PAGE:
Similarly, you can imagine that marketing messages could actually become useful in addition to being relevant. If CostCo would tell me which of the products I often buy are on sale as I’m shopping, or which of the products I’m likely to need given what they know about how much I buy of what and when, then my loyalty there is going to shoot through the roof. They may even be able to identify that I’m likely buying milk elsewhere and give me a one-time coupon for CostCo milk.

Bradley sees it playing out on the phone, too:

“On my phone I see prices for a can of soup in my neighbourhood. It resolves not only that particular can of soup but knows who I am, where I am and where I live and helps me make an intelligent decision about whether or not it is a fair price.

It has to be transparent and it has to be easy because I am not going to invest a lot of effort or time to save 13 cents.”

It may be unrealistic to expect that this trend will explode in 2008, but I expect it to at least appear in a number of places and inspire future implementations as a result. What I’m sure we will see in 2008 is dramatic growth in the behind-the-scenes work that will make this happen, such as the development and customization of CRM-like systems.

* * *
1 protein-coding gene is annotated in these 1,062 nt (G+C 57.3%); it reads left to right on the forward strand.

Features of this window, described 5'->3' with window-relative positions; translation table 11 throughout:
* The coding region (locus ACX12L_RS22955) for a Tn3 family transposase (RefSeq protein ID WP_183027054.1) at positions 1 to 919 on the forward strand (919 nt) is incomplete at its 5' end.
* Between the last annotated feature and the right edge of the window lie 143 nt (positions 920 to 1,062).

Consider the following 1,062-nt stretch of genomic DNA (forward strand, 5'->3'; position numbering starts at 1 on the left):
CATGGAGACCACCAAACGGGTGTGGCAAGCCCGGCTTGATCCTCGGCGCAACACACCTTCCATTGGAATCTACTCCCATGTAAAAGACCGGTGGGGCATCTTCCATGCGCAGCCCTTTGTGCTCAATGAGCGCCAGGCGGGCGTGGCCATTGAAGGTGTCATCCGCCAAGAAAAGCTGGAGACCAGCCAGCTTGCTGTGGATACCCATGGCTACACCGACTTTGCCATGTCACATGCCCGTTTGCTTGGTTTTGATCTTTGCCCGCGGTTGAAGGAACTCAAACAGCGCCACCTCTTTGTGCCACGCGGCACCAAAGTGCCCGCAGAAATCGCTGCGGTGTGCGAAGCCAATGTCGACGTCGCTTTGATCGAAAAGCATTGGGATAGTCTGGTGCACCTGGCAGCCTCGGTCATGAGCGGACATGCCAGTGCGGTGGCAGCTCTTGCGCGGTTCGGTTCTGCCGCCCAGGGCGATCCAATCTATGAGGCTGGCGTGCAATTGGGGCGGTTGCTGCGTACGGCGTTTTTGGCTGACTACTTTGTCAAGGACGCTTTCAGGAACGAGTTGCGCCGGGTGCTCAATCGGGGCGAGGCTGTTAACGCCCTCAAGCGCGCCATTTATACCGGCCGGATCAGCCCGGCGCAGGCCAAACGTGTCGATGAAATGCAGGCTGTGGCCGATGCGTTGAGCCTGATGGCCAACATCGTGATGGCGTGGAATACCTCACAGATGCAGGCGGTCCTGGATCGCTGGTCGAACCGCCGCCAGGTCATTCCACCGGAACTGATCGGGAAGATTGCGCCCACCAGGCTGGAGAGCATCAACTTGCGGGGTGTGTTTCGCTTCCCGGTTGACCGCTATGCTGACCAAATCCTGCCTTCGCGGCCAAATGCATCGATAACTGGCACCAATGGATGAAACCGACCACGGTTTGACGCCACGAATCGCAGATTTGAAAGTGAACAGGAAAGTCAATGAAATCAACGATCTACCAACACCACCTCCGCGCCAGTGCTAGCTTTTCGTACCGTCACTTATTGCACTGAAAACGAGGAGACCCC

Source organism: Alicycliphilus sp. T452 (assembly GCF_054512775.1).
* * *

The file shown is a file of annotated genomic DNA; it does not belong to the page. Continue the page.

Lots of companies have danced around these ideas for years, but I think the ideas and the technologies are finally ready to create something real, something very powerful.

Photo: SophieMuc

The Internet’s secret sauce: surfacing coincidence

What is it that makes my favorite online services so compelling? I’m talking about the whole family of services that includes Dopplr, Wesabe, Twitter, Flickr, and del.icio.us among others.

I find it interesting that people don’t generally refer to any of these as “web sites”. They are “services”.

I was fortunate enough to spend some time with Dopplr’s Matt Biddulph and Matt Jones last week while in London where they described the architecture of what they’ve built in terms of connected data keys. The job of Dopplr, Mr. Jones said, was to “surface coincidence”.

I think that term slipped out accidentally, but I love it. What does it mean to “surface coincidence”?

It starts by enabling people to manufacture the circumstances by which coincidence becomes at least meaningful if not actually useful. Or, as Jon Udell put it years ago now when comparing Internet data signals to cellular biology:

“It looks like serendipity, and in a way it is, but it’s manufactured serendipity.”

All these services allow me to manage fragments of my life without requiring burdensome tasks. They all let me take my data wherever I want. They all enhance my data by connecting it to more data. They all make my data relevant in the context of a larger community.

When my life fragments are managed by an intelligent service, then that service can make observations about my data on my behalf.

Dopplr can show me when a distant friend will be near and vice versa. Twitter can show me what my friends are doing right now. Wesabe can show me what others have learned about saving money at the places where I spend my money. Among many other things Flickr can show me how to look differently at the things I see when I take photos. And del.icio.us can show me things that my friends are reading every day.